Elrod, Shara
Bullock, Katura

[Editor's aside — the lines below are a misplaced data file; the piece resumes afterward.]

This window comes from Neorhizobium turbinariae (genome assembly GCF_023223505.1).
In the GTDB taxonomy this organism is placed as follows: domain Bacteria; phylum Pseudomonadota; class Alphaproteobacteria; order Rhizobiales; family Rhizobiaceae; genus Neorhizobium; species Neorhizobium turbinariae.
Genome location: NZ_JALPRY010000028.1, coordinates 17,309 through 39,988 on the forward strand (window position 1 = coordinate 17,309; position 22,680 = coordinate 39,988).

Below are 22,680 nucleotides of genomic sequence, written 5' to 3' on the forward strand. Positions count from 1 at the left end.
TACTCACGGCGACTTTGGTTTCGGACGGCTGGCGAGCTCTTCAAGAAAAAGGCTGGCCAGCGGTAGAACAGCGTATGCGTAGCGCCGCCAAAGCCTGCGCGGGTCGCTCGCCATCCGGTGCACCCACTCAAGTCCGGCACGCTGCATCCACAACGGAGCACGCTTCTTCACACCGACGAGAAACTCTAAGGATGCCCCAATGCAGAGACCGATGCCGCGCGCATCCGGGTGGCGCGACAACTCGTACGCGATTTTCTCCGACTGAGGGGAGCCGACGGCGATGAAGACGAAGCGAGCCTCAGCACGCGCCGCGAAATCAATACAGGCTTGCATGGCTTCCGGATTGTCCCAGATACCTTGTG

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Purpose Objective structured clinical examinations (OSCEs) are organized, multi-station activities designed to allow students to demonstrate their ability to perform specific clinical skills. OSCEs are increasingly being used in health professions education to objectively evaluate performance-based abilities. Observing and grading OSCEs is a key responsibility of persons who serve as raters. However, there is a surprising dearth of information on validated techniques of OSCE rater training. The objective of this project was to develop and validate a rater training process based on Kilpatrick’s 4 levels of evaluation and which maximizes inter-rater reliability of performance-based OSCE assessment across the University of North Texas System College of Pharmacy (UNT SCP) curriculum. Methods The UNT SCP curriculum includes a four-semester sequence of Pharmacy Practice Skills Labs. Each semester contains at least one OSCE to evaluate performance-based abilities. A training process for raters of interactive OSCE stations was developed. The OSCE rater training included both clinicians and standardized patients. The training was comprised of group discussion of the standards and their meaning, instruction on completing clinical checklists and global impression scales, common sources of systematic rater error, and practice scoring sample videos. Due to varying schedules and distance from campus, the training included both online and live segments. All raters were asked to view a sample recorded encounter of each interactive station. Standardized patients provided a global impression scale. Clinicians completed a binary checklist to provide a numerical grade and a pass/fail designation in addition to the global impression scale. Raters were asked to complete a pre- and post-training survey via Likert scale (1=strongly disagree; 4 = strongly agree; 0 = not applicable) and training outcomes were assessed using Kirkpatrick’s 4 levels of evaluation. Results Of the 13 raters surveyed (10 clinicians; 3 standardized patients), four raters (31%) completed the pre-training survey and 6 raters (46%) completed the post-training survey. Raters were asked about their knowledge of OSCE philosophy and structure, common sources of rater error, their ability to use objective clinical skills-based checklists and global impression scales, and their confidence in developing consensus standards for grading. As expected, median likert-scale scores improved from the pre-training (1.0) to the post-training survey (4.0). Data detailing inter-rater reliability is forthcoming. Conclusions In this pilot training program, UNT SCP OSCE raters had overall increases in their knowledge and ability to objectively evaluate pharmacy students in this 1st year Pharmacy Practice Skills Lab. These results support the need for increased focus on OSCE rater training programs.